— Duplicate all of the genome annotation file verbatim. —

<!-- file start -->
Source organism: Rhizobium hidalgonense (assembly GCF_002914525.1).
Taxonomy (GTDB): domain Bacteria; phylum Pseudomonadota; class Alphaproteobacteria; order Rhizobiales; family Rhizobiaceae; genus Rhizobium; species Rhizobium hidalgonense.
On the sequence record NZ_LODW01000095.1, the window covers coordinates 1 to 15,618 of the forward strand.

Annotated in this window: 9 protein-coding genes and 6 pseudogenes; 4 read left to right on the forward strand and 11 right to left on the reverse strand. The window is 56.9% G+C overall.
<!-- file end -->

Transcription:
Source organism: Rhizobium hidalgonense (assembly GCF_002914525.1).
Taxonomy (GTDB): domain Bacteria; phylum Pseudomonadota; class Alphaproteobacteria; order Rhizobiales; family Rhizobiaceae; genus Rhizobium; species Rhizobium hidalgonense.
On the sequence record NZ_LODW01000095.1, the window covers coordinates 1 to 15,618 of the forward strand.

Annotated in this window: 9 protein-coding genes and 6 pseudogenes; 4 read left to right on the forward strand and 11 right to left on the reverse strand. The window is 56.9% G+C overall.